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Tips for Selecting Luggage for Your Cruise

by Linda Coffman

Luggage collection from TravelPro®

What's the best luggage for a cruise?

It just so happens that the "best" luggage for your cruise is also suitable for many other purposes. Airport and pier baggage handlers are notoriously rough with suitcases, so a top consideration is sturdy discount luggage. It doesn't have to be top-of-the-line, but it should be well-built to withstand the rigors of conveyors and sorting machines; not to mention being stacked, dropped and thrown through the air. Really! I've seen that happen!

Hard-side vs. Soft-side Suitcases

Over the years we've worn out more suitcases than I care to think about. They can be a significant investment, so the right choice in terms of design and durability is important. Brand name luggage that comes with a good warranty is always desirable, but no-name or private label brands can also stand the test of time.

Hard-side luggage has ultimately been the longest wearing of all our purchases. In addition to being the most rugged, built-in locks also make them the most secure and water-tight. Improved composition materials have made their shells lighter; however, even when empty they can still be heavy.

If my casual observations at airport conveyors are any indication, soft-side suitcases are by far the most popular choice. They are lighter in weight, zippers can be secured, almost all have wheels, and some are expandable for additional packing volume.

What to look for in a suitcase

Hard-side suitcases should have metal "piano" hinges and solid hardware. Combination locks are great, but look for those that also have key locks. Unless a clasp is locked, it could snap open. Wheels (preferably in-line skate type) should turn smoothly and be wide set for stability. Retractable handle assemblies should be strong and adjustable for maximum comfort and ease of maneuverability. Padded interiors with pockets and garment tie-downs are fairly standard. For frequent flyers who want the greatest luggage mileage, it makes sense to look at hard-sides.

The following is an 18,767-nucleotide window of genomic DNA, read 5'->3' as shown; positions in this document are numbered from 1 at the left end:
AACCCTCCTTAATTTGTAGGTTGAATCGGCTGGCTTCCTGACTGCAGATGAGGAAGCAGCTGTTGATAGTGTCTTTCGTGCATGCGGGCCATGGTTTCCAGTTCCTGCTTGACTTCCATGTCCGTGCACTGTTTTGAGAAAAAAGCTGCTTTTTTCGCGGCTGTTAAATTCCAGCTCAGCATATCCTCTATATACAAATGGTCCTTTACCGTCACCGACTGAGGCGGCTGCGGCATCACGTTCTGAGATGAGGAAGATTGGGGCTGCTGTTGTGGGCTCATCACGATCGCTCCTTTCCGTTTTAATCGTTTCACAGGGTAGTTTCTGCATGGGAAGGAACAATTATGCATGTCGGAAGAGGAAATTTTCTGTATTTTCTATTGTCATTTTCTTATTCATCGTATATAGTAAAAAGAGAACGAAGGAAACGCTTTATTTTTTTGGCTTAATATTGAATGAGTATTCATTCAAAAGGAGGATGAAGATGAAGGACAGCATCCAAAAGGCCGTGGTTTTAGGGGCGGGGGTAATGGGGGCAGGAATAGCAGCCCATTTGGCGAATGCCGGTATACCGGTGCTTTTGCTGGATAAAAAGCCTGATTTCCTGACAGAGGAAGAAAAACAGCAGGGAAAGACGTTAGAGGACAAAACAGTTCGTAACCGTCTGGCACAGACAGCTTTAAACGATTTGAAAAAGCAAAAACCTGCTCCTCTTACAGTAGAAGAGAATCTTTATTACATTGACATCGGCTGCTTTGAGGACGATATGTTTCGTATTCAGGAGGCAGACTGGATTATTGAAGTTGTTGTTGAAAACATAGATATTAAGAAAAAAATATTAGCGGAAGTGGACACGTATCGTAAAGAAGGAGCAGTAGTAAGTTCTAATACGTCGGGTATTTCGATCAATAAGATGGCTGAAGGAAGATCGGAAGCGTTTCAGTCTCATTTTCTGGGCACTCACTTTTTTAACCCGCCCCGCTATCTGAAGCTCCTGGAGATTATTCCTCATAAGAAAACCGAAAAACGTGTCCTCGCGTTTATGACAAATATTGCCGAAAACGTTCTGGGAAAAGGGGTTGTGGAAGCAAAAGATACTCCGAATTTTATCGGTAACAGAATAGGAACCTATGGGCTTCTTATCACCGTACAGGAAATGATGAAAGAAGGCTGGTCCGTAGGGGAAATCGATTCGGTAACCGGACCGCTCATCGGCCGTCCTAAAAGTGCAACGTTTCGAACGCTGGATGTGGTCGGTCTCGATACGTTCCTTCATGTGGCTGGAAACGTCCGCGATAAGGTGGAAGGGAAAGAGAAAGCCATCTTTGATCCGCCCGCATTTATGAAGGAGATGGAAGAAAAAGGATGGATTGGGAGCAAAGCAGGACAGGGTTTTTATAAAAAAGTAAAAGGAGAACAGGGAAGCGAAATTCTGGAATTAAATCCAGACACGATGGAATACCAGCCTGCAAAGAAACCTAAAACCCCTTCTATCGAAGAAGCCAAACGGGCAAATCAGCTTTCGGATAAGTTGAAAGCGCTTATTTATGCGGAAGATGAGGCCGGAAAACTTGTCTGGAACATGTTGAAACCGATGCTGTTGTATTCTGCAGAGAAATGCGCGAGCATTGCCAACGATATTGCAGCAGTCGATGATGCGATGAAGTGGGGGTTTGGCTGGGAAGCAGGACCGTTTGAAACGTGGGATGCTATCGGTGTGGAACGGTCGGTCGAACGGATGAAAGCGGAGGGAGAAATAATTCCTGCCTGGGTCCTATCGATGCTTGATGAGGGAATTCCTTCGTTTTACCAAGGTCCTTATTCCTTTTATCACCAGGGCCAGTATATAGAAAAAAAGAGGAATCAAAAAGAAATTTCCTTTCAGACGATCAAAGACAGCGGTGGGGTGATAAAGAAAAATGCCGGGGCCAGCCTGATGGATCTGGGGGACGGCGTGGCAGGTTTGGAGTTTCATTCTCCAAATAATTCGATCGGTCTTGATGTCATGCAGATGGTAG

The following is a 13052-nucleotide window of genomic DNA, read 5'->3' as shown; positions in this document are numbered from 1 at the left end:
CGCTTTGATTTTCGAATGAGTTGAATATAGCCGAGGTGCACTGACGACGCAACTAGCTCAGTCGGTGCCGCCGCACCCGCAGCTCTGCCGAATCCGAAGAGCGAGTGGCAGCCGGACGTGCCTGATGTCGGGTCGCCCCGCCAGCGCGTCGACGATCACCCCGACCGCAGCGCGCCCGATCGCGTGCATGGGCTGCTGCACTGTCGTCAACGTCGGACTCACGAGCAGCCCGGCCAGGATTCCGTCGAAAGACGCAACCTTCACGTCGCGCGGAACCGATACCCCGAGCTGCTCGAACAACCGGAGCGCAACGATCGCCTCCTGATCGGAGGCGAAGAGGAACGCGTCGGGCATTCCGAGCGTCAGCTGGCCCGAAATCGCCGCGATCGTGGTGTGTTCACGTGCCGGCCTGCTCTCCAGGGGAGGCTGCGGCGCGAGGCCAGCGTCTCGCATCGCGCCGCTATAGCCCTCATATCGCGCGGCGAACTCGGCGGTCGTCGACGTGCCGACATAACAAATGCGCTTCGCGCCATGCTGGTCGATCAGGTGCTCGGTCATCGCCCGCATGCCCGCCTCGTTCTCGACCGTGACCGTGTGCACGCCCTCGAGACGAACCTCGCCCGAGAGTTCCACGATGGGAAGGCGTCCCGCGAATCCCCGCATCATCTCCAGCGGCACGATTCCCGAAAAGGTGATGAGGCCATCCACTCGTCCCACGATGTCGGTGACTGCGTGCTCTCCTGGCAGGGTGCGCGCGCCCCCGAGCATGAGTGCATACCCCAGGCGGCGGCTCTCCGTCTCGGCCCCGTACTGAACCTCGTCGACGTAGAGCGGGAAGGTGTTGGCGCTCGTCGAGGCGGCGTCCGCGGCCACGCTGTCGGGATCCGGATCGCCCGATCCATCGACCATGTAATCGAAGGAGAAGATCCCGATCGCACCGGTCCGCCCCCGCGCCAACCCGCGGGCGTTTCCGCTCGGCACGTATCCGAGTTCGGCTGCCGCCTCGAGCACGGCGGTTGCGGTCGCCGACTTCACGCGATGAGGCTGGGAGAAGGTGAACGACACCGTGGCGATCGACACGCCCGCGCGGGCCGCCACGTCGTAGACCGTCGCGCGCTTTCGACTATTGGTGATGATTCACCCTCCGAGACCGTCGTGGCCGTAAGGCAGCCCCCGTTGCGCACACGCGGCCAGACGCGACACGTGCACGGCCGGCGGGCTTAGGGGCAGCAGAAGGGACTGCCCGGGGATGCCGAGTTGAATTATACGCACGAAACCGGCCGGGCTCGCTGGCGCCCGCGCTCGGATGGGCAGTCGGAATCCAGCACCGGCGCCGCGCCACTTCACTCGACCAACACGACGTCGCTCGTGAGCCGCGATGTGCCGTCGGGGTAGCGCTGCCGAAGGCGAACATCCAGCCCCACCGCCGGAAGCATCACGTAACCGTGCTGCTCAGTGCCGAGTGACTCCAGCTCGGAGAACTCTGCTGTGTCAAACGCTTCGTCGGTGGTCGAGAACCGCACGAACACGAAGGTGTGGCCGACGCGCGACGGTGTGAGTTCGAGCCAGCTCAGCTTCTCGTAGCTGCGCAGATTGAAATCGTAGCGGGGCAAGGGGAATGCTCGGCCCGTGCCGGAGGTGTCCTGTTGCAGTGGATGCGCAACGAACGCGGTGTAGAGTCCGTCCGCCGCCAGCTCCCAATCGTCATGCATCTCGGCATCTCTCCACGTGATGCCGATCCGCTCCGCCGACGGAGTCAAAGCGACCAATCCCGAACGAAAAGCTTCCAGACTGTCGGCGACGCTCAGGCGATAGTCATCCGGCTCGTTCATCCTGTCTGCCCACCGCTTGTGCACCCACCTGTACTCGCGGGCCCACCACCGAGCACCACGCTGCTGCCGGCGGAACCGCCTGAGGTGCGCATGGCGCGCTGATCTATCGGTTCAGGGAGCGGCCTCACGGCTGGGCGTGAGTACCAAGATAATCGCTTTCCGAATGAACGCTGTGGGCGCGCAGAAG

Luggage set for kids

The soft-side suitcases you are considering should be covered in a tightly woven ballistic nylon for the greatest durability—other fabrics can snag, pill, and tear more easily. None are indestructible, but ballistic nylon (especially Teflon® coated) is judged the best. Frame construction is a premier consideration; it should be strong enough not flex out of shape when the suitcase is fully packed. Corners must be reinforced with rubber bumpers hefty enough to prevent abrasion, which all too often occurs in these vulnerable areas. Wheels and handle assemblies should have the same properties as hard-side cases and a solid "skid plate" between the wheels is beneficial to protect the suitcase fabric from damage when encounters with curbs and escalators are inevitable. Look for self-healing, industrial-grade zippers that move smoothly and have large enough zipper pulls for ease of use. Interiors can include a variety of "wet" bags, pockets, and other organizers, particularly in the lid/door.

All suitcases should be well balanced with adequate feet so they don't fall over when you are waiting in a check-in line. In addition, many of the newest models include removable garment bags or "suiters" for wrinkle-free packing.

Garment bags and rolling "suiters"

Even some of the smallest 22" suitcases are outfitted with "suiters"—those fold-up panels that accommodate hanging garments. These are great wrinkle proof organizers and tuck formal clothing neatly into the suitcase. The handiest are the ones that are removable for times that you don't need them.

Business travelers have long favored garment bags for carry on ease and quick wrinkle-free packing. Their bulky favorites are being replaced these days by garment bags on wheels that are virtually rolling closets with multiple pockets and organizers for folded items, shoes, and even toiletries. Look for the same construction qualities as any soft-side suitcase. These bags hold a LOT and are not sized for carrying on aircraft, however.


Luggage Limitations For Cruisers — If you are an infrequent flyer, you may be in for a rude surprise at the airport. These are airline regulations and the answer to how much luggage can you take on the ship.

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